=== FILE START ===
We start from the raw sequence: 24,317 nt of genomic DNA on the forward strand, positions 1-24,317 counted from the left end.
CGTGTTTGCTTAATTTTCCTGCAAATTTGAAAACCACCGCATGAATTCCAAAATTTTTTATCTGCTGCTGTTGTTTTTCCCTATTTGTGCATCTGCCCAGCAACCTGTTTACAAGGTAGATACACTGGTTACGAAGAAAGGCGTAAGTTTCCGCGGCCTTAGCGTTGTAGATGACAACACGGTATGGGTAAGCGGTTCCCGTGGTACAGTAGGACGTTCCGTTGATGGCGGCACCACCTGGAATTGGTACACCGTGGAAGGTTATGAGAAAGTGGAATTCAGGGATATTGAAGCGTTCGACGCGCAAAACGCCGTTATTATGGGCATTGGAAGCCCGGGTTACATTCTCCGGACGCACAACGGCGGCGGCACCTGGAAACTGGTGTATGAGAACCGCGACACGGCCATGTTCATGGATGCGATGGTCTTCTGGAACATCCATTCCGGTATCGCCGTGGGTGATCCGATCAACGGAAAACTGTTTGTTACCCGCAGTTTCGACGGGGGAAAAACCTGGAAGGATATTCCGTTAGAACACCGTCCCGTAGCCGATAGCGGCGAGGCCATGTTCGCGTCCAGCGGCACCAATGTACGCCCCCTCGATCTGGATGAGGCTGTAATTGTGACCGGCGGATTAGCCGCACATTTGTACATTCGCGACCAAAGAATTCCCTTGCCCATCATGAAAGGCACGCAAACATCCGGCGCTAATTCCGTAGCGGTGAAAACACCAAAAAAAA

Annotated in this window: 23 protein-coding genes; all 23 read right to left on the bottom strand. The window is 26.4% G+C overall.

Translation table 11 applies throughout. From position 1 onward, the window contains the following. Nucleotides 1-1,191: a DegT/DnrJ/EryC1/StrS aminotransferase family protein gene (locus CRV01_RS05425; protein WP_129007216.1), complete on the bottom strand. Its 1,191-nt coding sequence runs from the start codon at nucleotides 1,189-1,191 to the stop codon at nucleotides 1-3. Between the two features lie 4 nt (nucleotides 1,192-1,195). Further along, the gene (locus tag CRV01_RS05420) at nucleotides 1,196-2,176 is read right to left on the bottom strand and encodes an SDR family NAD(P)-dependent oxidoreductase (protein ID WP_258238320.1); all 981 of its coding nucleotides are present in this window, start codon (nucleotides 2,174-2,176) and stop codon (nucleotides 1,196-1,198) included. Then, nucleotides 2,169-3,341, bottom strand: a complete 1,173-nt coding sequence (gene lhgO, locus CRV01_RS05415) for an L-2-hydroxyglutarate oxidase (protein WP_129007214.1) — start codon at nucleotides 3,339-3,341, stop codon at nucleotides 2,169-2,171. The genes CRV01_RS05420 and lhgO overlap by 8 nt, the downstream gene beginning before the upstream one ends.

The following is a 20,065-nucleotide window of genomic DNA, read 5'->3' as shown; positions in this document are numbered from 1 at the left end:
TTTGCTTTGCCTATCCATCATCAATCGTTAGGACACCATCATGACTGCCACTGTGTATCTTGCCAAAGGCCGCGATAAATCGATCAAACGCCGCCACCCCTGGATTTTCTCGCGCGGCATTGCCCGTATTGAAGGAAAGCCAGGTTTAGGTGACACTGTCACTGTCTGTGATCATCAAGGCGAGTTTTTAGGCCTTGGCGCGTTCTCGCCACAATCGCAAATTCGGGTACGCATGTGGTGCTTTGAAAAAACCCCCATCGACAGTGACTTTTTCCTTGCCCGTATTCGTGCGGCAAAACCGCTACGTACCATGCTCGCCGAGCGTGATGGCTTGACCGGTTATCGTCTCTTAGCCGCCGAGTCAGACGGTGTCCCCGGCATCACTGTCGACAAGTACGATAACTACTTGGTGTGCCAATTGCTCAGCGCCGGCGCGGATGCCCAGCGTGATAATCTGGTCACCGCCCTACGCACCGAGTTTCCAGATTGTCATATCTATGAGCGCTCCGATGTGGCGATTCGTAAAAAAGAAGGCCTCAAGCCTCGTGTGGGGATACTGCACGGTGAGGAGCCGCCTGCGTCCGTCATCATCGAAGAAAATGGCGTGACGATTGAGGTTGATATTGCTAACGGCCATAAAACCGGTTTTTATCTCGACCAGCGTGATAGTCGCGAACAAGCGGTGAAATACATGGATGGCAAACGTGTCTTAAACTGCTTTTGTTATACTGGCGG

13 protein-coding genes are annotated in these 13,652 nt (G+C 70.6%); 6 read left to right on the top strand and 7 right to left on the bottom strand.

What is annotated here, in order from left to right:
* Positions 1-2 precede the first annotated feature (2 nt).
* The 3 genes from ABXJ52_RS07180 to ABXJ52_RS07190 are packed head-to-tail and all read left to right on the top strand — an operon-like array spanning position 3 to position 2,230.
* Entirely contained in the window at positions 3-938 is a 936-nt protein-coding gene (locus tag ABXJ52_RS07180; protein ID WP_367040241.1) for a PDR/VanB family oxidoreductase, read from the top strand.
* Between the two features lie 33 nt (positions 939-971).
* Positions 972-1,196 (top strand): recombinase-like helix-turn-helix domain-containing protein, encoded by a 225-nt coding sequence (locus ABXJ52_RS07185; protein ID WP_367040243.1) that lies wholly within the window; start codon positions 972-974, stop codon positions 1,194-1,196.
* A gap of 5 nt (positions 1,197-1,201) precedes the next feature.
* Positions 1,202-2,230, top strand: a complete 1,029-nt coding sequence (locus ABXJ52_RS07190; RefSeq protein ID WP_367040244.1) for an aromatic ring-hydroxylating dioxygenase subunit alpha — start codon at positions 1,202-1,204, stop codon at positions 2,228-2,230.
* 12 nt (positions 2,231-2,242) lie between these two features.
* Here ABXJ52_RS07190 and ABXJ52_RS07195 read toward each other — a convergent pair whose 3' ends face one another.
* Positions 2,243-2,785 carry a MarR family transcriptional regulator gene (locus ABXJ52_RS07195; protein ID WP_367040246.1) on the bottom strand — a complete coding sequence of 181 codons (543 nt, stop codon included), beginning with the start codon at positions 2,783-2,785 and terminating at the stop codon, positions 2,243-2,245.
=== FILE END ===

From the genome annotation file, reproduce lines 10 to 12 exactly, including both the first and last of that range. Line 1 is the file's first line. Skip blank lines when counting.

* The 3 genes from ABXJ52_RS07180 to ABXJ52_RS07190 are packed head-to-tail and all read left to right on the top strand — an operon-like array spanning position 3 to position 2,230.
* Entirely contained in the window at positions 3-938 is a 936-nt protein-coding gene (locus tag ABXJ52_RS07180; protein ID WP_367040241.1) for a PDR/VanB family oxidoreductase, read from the top strand.
* Between the two features lie 33 nt (positions 939-971).